The twenty-year-old Imam aided Professor Haffkinez’s research for the development of a vaccine by putting freely at the scientist’s disposal one of his “biggest houses, a vast, rambling palace in Bombay.” The scientist remained there for about two years until the Government of India, convinced of the success of his methods, took over the whole research project and put it on a proper, adequate and official footing.
Imam Sultan Mahomed Shah writes in his Memoirs that “the impact of the plague among my own people was alarming. It was in my power to set an example. I had myself publicly inoculated, and I took care to see that the news of what I had done was spread as far as possible and as quickly as possible….The immunity, of which my continued health and my activities were obvious evidence, impressed itself on their consciousness and conquered their fear.”
At that time, the Imam did not have Jamati institutions at his disposal to support such an initiative. At the turn of the 19th century, the Ismaili Jamat was economically weak, and educationally even worse off. Very few members of the Jamat could boast a knowledge of the three R’s.
Then, over a period of some 50 years, the 48th Imam transformed the community from rags to riches, an act that is probably unparalleled in history. The Imam was the architect of the modern miracle that we continue to witness today under the benevolent guidance of Mawlana Hazar Imam Shah Karim al Hussaini, His Highness the Aga Khan.
Today, the Jamat is eminently placed on the world stage with its fantastic infrastructure. It has become socially well-organised, professionally competitive, and commercially adventurous. More importantly, the Jamat’s youth is conscious of its strength and ready for any new challenge. We have become a dynamic, intrepid community capable of bearing further loads under the guidance of Mawlana Hazar Imam. He has created exceptional institutions for the well being and progress of the Jamat and humanity at large.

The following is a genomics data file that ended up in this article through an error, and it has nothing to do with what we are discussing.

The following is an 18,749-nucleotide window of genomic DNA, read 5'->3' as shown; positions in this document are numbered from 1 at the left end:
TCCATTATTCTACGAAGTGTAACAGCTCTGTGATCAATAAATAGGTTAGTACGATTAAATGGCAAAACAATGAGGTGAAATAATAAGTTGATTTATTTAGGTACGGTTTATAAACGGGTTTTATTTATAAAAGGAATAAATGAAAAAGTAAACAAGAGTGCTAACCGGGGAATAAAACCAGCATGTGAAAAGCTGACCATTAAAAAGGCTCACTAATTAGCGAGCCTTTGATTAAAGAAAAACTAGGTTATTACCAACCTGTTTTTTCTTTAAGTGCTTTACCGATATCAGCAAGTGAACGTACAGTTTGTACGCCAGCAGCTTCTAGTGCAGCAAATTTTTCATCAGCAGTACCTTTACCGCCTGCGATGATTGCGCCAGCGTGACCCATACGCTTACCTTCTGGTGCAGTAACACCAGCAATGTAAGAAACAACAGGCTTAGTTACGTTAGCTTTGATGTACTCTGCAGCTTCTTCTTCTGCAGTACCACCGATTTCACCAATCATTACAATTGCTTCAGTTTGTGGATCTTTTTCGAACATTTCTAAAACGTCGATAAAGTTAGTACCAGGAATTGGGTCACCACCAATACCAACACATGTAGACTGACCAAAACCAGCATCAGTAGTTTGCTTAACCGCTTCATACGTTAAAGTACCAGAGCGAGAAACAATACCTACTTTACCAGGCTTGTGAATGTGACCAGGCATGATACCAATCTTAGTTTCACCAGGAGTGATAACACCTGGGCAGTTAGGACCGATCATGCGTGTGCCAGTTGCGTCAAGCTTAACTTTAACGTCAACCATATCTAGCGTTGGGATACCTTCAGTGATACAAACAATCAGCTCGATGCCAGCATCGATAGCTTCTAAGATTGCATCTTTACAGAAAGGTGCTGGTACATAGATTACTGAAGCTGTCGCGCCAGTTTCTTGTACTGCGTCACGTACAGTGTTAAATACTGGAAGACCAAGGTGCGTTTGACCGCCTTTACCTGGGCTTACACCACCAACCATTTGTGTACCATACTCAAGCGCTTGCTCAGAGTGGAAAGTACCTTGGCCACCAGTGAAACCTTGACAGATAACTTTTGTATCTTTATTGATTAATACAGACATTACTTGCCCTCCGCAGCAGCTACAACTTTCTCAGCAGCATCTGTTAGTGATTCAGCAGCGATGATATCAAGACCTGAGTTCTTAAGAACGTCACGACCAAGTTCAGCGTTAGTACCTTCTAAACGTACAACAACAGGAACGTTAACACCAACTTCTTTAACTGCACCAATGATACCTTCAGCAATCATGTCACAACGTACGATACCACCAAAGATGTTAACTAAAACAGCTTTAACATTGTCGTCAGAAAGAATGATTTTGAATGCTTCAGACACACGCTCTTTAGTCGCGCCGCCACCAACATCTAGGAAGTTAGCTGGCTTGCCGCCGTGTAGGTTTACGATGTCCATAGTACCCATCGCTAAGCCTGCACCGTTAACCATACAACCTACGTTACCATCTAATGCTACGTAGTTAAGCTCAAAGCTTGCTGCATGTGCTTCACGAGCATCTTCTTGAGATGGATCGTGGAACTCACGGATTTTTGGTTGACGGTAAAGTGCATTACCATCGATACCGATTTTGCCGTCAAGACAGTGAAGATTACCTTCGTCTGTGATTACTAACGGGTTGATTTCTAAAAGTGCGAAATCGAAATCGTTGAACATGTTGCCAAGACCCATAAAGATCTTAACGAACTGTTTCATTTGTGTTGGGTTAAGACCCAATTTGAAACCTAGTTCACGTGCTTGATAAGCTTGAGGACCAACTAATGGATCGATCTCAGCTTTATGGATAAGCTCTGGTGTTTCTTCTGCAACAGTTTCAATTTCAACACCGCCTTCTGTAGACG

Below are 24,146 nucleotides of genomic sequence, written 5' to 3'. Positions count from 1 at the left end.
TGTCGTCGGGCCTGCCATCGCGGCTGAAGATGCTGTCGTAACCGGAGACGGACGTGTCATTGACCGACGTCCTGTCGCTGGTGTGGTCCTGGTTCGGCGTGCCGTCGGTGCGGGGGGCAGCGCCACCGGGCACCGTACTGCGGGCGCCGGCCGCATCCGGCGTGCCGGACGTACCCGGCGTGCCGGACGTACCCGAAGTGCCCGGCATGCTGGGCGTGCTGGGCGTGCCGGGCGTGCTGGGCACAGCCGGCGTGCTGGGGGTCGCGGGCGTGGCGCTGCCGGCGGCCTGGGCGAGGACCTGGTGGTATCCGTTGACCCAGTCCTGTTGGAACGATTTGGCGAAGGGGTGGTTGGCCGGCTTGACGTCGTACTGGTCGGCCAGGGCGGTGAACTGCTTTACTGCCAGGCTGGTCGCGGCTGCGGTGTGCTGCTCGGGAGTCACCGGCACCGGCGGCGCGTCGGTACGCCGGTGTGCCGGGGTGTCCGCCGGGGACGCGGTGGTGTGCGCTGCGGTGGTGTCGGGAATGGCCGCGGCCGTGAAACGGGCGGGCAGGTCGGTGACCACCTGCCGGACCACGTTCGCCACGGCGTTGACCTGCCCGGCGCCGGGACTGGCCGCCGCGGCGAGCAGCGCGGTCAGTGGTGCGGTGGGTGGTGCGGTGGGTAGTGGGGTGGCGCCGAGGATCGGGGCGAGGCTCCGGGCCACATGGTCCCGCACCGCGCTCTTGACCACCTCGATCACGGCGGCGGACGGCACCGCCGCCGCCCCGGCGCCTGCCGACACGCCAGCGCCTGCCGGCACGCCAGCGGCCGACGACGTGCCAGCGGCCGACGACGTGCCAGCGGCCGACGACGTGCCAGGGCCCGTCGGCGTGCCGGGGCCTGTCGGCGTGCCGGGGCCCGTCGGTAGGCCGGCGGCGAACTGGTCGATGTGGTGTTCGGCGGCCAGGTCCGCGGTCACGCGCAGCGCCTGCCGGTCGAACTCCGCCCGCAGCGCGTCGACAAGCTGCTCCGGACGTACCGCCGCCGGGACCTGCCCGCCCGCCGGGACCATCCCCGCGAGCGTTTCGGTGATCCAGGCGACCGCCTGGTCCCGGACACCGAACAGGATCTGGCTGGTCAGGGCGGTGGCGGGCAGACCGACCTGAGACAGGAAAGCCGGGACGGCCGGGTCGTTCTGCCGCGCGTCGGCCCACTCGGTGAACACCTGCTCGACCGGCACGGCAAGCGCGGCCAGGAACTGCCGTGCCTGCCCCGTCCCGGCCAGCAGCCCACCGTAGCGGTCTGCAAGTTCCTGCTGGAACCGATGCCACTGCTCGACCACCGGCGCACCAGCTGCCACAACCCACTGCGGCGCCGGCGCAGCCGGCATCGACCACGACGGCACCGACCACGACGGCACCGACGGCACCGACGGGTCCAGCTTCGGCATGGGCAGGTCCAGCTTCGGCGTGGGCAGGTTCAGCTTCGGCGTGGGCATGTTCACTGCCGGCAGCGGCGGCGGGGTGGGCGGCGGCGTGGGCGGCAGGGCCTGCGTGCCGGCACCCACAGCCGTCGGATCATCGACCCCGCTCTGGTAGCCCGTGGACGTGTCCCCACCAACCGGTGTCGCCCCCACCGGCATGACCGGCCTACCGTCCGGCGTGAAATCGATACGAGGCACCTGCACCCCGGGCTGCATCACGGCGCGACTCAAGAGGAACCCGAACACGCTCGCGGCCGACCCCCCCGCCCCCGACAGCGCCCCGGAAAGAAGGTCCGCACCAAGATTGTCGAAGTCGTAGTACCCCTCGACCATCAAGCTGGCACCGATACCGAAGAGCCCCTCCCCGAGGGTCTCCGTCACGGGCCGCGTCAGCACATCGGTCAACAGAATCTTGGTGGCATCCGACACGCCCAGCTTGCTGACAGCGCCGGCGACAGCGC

During his Imamat, the establishment of the Aga Khan University in Karachi is probably one of the most significant and monumental projects undertaken in Ismaili history. Its creation and development has led to satellite hospitals and universities in East Africa, and a major mountain university in Central Asia. Over the last 4 decades, the AKU has achieved an international presence and recognition in the world of learning with major educational institutions as its partners — a vision that was first enshrined in the logo of the university.